As history continues to be devalued by today’s educational system, many prominent historians point to empathy as (one of its many) saving graces.  John Lewis Gaddis writes that “Getting inside other people’s minds requires that your own mind be open to their impressions – their hopes and fears, their beliefs and dreams, their sense of right and wrong, their perception of the world and where they fit within it.” John Cairns adds, empathy “is the passport to gaining a genuine entry into the past as a foreign land, and something distinct from our time.” Through historical thinking, empathy allows people to unite themselves with mankind, and understand on a deeper level what it means to be human.

However, the teaching of empathy is not without its caveats. Paul Bloom’s recent book, Against Empathy: The Case for Rational Compassion, is one example. In an interview, Bloom explains,

“But empathy is surprisingly bad at making us good. It’s a spotlight focusing on certain people in the here and now. This makes us care more about them, but it leaves us insensitive to the long-term consequences of our acts and blind as well to the suffering of those we do not or cannot empathize with. Empathy is biased, pushing us in the direction of parochialism and racism. It is innumerate, favoring the one over the many. It can spark violence; our empathy for those close to us is a powerful force for war and atrocity toward others. It exhausts the spirit and can diminish the force of kindness and love.”

Interestingly, Bloom’s notion of empathy seems to be completely disconnected from the one that historians advocate. Historian John Fea clarifies,

“Empathy differs from sympathy. Empathy is all about understanding. It is an attempt to discover why a particular individual in the past acted in the way that he or she did. It might even mean exploring such actions in an attempt to grasp how he or she reflects the mentality of all of those living in that time and how such mentality differs from our own. Sympathy, however, carries a deeper moral component than empty. The sympathetic person develops an emotional attachment – such as a desire for the other person to be happy – that can sometimes make empathy difficult and might even get in the way of an accurate historical interpretation.”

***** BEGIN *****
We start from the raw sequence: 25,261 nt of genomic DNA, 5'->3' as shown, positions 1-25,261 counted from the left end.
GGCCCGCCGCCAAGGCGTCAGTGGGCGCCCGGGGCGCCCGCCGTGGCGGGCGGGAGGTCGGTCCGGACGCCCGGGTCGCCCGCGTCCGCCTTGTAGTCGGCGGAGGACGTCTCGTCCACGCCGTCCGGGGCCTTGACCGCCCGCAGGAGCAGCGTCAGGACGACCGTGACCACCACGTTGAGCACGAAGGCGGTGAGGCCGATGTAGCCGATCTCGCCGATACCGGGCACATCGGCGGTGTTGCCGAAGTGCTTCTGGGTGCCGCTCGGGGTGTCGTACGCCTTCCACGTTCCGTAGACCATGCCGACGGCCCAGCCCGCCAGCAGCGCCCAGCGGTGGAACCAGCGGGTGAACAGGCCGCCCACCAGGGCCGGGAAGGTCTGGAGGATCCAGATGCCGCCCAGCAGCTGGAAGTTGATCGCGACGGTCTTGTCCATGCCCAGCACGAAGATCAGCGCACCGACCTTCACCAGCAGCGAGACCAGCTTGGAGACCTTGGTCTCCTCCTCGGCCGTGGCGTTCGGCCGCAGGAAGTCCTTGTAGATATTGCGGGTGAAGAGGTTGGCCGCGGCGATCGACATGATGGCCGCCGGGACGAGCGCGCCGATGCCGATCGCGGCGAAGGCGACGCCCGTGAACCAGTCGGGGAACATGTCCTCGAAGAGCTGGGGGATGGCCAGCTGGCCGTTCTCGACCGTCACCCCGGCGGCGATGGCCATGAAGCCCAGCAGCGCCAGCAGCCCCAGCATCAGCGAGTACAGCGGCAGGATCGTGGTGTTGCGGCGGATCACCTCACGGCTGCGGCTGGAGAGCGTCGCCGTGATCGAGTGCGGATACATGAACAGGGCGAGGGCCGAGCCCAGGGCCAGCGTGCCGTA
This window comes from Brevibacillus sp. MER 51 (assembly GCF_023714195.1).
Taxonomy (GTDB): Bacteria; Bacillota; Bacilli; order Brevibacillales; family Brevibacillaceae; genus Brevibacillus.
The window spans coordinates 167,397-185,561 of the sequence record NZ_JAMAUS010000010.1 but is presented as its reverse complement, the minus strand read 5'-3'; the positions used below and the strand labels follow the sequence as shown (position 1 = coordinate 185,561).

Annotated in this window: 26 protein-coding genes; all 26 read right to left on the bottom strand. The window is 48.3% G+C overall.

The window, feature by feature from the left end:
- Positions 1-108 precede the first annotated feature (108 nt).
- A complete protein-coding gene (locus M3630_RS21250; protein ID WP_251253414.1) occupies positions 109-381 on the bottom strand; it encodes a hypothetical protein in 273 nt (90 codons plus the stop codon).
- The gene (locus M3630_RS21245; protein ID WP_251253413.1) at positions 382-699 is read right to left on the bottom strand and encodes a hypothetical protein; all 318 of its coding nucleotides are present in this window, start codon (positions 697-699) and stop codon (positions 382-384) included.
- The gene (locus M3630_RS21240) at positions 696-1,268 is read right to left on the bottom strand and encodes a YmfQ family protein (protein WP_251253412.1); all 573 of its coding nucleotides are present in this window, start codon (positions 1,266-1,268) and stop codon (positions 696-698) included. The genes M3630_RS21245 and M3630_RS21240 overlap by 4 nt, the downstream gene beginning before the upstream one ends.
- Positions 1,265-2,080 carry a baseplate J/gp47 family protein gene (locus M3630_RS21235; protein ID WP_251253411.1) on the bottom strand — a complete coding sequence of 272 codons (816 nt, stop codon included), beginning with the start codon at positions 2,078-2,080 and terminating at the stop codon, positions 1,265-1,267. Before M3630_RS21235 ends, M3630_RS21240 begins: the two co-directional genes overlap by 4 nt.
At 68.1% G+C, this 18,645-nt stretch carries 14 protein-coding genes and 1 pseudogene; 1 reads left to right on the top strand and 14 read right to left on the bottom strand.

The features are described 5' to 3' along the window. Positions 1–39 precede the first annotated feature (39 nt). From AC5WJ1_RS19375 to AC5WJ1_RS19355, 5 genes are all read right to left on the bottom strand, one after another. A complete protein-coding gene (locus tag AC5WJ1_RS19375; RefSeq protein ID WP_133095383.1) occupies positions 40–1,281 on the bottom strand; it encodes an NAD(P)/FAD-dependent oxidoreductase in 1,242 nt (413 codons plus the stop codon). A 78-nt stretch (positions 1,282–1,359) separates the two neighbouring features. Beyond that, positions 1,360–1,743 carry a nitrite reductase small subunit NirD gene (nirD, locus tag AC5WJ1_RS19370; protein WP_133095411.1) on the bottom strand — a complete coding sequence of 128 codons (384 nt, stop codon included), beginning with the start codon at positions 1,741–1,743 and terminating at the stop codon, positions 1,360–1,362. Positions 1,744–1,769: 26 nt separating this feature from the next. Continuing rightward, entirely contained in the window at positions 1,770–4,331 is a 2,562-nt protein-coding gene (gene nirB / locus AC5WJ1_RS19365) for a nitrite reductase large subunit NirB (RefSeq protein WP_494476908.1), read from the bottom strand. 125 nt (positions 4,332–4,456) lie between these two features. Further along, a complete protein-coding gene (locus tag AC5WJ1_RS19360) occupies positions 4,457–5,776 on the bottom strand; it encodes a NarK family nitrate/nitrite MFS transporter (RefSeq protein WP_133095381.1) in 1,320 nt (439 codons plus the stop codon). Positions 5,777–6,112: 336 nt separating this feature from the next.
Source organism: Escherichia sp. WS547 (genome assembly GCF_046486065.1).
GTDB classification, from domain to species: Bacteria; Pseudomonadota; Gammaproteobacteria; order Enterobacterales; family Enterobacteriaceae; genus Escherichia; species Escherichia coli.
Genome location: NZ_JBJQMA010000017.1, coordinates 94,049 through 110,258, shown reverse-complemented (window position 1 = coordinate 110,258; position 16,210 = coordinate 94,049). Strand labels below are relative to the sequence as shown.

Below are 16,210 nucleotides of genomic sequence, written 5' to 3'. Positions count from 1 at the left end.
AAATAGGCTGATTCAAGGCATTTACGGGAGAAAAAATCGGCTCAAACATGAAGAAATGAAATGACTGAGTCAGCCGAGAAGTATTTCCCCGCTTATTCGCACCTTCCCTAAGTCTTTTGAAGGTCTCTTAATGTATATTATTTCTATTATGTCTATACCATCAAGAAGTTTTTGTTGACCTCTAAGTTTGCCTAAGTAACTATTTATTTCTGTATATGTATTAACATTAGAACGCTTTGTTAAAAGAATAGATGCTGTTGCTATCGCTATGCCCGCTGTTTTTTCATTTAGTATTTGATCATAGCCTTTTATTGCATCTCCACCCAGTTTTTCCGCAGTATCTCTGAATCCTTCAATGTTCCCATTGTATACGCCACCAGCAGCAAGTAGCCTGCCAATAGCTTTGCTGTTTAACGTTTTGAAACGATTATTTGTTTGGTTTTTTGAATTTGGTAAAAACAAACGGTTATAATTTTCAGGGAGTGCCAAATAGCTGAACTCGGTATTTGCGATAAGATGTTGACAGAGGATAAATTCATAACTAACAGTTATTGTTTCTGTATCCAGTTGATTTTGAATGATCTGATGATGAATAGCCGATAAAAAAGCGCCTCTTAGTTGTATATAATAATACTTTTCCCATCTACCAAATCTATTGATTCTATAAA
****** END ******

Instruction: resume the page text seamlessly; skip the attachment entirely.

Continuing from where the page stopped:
Fea’s notion of sympathy seems to align much more closely with Bloom’s idea of empathy. Perhaps poor definitions for these words undergird much of the controversy surrounding them. In fairness to Bloom, however, it seems questionable as to whether or not empathy can truly be devoid of moral and emotional attachment. There is an emotionalism – or sympathetic bent (to use Fea’s definition) – that seems inherent to empathetic thinking. While this is certainly problematic for all of the reasons that Bloom writes about, history provides its own solution: perspective.

The answer coming from historical thinking should not be a vain attempt to remove emotionalism and morality from empathy – or to discourage empathy altogether. Rather, it should be an increased emphasis on perspective (and the Five C’s that support it). Bloom himself believes that people should be cultivating their ability to “stand back” in order to provide a more rationally effective programme of care. Historical methodology is unique in its ability to do this. It teaches empathy at its best, not its worst.

History not only allows people to place themselves into the shoes of historical actors – to identify with them emotionally (even morally) – but also allows people to remove themselves from particular events, seeing them within the scope of a much larger narrative. It balances the immediacy of emotional attachment with the rationalistic nuances of a removed perspective. Today’s society, it seems, needs more of both. Perhaps, as more people begin to see the dangers of one approach without the other, they will increasingly turn to historical instruction for the solution.


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